The American Dream of homeownership may be closer within your reach than you think!!
As of July 1, 2017 changes in the way the three major credit bureaus report civil judgements and tax liens is changing to the benefit of some consumers. It is estimated that some credit scores may rise by as much as 20 points. That could be the difference between approved and denied loan status, or a significantly lower interest rate on credit cards, car loans and mortgages.
The big three national credit bureaus – Equifax, Experian and TransUnion – will only be allowed to add tax liens and civil judgments to your credit report if they include a name, an address and either a date of birth or Social Security number. The last two identifiers often never make their way to civil judgments and tax liens in a county public record file that also includes bankruptcies. As a result, many such records are likely to be removed from consumer credit reports over the next few months.
As anyone who has tried to have something removed from a credit report knows the process is difficult, frustrating, and often ineffective even if the item reported is an error on the bureaus’ part. This change in reporting could have an immediate positive effect on consumer credit scores.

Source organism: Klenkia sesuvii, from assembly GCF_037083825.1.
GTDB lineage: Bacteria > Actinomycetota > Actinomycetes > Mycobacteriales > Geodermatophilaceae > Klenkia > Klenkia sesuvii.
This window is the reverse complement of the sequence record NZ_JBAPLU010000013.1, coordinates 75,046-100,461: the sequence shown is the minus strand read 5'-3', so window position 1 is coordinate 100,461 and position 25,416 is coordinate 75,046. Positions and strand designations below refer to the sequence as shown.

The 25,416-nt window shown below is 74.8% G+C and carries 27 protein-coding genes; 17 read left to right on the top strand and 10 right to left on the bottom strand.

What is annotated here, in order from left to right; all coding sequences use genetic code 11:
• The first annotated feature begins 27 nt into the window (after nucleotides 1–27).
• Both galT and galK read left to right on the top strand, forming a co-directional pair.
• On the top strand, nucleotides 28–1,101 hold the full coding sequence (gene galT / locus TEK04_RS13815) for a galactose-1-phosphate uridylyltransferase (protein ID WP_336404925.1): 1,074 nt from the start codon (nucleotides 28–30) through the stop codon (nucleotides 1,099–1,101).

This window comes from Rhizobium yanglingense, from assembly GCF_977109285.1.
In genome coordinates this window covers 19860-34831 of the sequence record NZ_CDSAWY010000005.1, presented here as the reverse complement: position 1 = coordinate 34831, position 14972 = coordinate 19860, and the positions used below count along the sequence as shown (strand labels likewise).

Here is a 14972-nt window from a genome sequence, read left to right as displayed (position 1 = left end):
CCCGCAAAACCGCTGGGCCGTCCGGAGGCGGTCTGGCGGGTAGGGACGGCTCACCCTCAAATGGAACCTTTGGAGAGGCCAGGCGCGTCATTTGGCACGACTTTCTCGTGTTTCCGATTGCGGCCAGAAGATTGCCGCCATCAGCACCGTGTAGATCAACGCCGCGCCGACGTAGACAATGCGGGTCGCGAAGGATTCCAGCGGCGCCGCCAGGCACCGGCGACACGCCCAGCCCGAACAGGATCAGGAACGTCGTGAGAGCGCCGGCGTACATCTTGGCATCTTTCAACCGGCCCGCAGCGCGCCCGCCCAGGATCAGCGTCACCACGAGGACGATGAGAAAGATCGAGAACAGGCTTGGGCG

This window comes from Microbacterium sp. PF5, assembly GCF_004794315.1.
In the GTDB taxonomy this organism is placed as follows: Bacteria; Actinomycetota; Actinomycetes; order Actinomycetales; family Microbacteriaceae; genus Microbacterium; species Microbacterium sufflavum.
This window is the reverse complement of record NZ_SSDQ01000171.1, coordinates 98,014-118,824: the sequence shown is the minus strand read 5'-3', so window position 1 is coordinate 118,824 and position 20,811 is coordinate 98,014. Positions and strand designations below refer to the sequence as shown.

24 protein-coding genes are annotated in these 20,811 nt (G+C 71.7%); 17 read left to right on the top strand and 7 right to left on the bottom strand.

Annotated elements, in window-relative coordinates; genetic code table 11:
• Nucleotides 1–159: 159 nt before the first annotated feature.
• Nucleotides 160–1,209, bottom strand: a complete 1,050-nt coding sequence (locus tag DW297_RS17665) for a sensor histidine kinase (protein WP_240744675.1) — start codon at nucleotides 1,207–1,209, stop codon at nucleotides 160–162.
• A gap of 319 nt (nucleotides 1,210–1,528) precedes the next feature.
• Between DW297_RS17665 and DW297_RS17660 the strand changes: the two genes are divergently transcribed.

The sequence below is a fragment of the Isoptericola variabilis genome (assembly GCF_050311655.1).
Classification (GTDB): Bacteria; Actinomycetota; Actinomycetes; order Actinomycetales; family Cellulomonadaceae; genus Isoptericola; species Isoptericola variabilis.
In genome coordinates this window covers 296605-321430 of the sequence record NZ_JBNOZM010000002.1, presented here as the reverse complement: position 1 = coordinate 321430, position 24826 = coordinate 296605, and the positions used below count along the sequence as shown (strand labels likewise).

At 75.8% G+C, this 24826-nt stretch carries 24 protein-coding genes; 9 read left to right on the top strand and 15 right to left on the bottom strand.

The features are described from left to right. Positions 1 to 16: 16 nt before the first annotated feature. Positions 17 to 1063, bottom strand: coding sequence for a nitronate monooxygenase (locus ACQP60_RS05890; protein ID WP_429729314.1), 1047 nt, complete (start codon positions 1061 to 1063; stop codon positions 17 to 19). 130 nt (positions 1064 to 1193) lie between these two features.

While these negative items will be removed from credit reports if they are not reported correctly, the major issues will still show up during the underwriting process. There are systems in place that will catch significant events such as bankruptcies which are public record, and these will be considered when an underwriter reviews the loan file.
According to Amy Tierce, Director of Sales and Marketing at Mortgage Equity Partners, “We are seeing the beginning of some common sense coming back into the mortgage environment which is great for today’s buyers who sometimes struggle to hit every mark required in the mortgage process. Credit reporting still has some needed fixes, but this is a great start and good news for consumers.”
In the short term, the action may increase the ability of some borrowers to be able to buy or get a better rate by raising their credit score. In the long term, it could cause overall interest rates to rise if many more people are now able to enter the marketplace. It is a little uncertain what the total impact will be, but the effects are being monitored closely by Fannie Mae to be sure.